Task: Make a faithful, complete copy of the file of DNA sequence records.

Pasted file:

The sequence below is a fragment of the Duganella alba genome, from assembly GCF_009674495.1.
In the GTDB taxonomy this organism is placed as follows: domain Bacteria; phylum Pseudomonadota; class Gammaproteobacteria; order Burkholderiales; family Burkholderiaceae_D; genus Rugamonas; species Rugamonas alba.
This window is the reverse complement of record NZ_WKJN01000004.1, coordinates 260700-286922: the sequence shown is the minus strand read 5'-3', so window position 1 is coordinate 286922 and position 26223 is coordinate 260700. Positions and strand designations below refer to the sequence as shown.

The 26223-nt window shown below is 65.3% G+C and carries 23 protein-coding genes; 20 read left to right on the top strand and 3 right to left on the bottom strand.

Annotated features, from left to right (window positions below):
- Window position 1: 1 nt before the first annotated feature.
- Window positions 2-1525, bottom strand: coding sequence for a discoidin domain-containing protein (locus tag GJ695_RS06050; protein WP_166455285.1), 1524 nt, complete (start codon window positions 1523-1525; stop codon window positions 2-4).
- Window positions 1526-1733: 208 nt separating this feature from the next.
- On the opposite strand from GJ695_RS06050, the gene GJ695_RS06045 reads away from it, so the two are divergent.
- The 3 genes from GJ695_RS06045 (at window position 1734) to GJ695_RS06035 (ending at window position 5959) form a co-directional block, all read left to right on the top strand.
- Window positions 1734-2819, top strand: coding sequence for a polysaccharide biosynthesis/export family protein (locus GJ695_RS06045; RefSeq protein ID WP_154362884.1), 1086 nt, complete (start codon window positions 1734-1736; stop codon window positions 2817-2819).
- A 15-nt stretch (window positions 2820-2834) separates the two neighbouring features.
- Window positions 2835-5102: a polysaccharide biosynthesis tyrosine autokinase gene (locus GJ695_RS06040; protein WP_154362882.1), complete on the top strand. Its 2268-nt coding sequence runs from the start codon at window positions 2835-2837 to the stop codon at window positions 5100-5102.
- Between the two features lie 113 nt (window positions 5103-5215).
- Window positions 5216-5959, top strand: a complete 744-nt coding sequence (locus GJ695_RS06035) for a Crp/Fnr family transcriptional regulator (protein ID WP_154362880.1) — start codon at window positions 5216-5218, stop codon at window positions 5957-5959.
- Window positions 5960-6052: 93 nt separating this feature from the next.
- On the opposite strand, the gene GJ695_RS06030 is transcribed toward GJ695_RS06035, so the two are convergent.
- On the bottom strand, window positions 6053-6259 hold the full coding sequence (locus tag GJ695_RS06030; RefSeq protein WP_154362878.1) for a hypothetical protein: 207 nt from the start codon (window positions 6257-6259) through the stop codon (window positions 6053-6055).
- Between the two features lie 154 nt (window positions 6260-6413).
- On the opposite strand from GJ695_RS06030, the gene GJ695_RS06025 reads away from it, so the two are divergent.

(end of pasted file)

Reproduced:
The sequence below is a fragment of the Duganella alba genome, from assembly GCF_009674495.1.
In the GTDB taxonomy this organism is placed as follows: domain Bacteria; phylum Pseudomonadota; class Gammaproteobacteria; order Burkholderiales; family Burkholderiaceae_D; genus Rugamonas; species Rugamonas alba.
This window is the reverse complement of record NZ_WKJN01000004.1, coordinates 260700-286922: the sequence shown is the minus strand read 5'-3', so window position 1 is coordinate 286922 and position 26223 is coordinate 260700. Positions and strand designations below refer to the sequence as shown.

The 26223-nt window shown below is 65.3% G+C and carries 23 protein-coding genes; 20 read left to right on the top strand and 3 right to left on the bottom strand.

Annotated features, from left to right (window positions below):
- Window position 1: 1 nt before the first annotated feature.
- Window positions 2-1525, bottom strand: coding sequence for a discoidin domain-containing protein (locus tag GJ695_RS06050; protein WP_166455285.1), 1524 nt, complete (start codon window positions 1523-1525; stop codon window positions 2-4).
- Window positions 1526-1733: 208 nt separating this feature from the next.
- On the opposite strand from GJ695_RS06050, the gene GJ695_RS06045 reads away from it, so the two are divergent.
- The 3 genes from GJ695_RS06045 (at window position 1734) to GJ695_RS06035 (ending at window position 5959) form a co-directional block, all read left to right on the top strand.
- Window positions 1734-2819, top strand: coding sequence for a polysaccharide biosynthesis/export family protein (locus GJ695_RS06045; RefSeq protein ID WP_154362884.1), 1086 nt, complete (start codon window positions 1734-1736; stop codon window positions 2817-2819).
- A 15-nt stretch (window positions 2820-2834) separates the two neighbouring features.
- Window positions 2835-5102: a polysaccharide biosynthesis tyrosine autokinase gene (locus GJ695_RS06040; protein WP_154362882.1), complete on the top strand. Its 2268-nt coding sequence runs from the start codon at window positions 2835-2837 to the stop codon at window positions 5100-5102.
- Between the two features lie 113 nt (window positions 5103-5215).
- Window positions 5216-5959, top strand: a complete 744-nt coding sequence (locus GJ695_RS06035) for a Crp/Fnr family transcriptional regulator (protein ID WP_154362880.1) — start codon at window positions 5216-5218, stop codon at window positions 5957-5959.
- Window positions 5960-6052: 93 nt separating this feature from the next.
- On the opposite strand, the gene GJ695_RS06030 is transcribed toward GJ695_RS06035, so the two are convergent.
- On the bottom strand, window positions 6053-6259 hold the full coding sequence (locus tag GJ695_RS06030; RefSeq protein WP_154362878.1) for a hypothetical protein: 207 nt from the start codon (window positions 6257-6259) through the stop codon (window positions 6053-6055).
- Between the two features lie 154 nt (window positions 6260-6413).
- On the opposite strand from GJ695_RS06030, the gene GJ695_RS06025 reads away from it, so the two are divergent.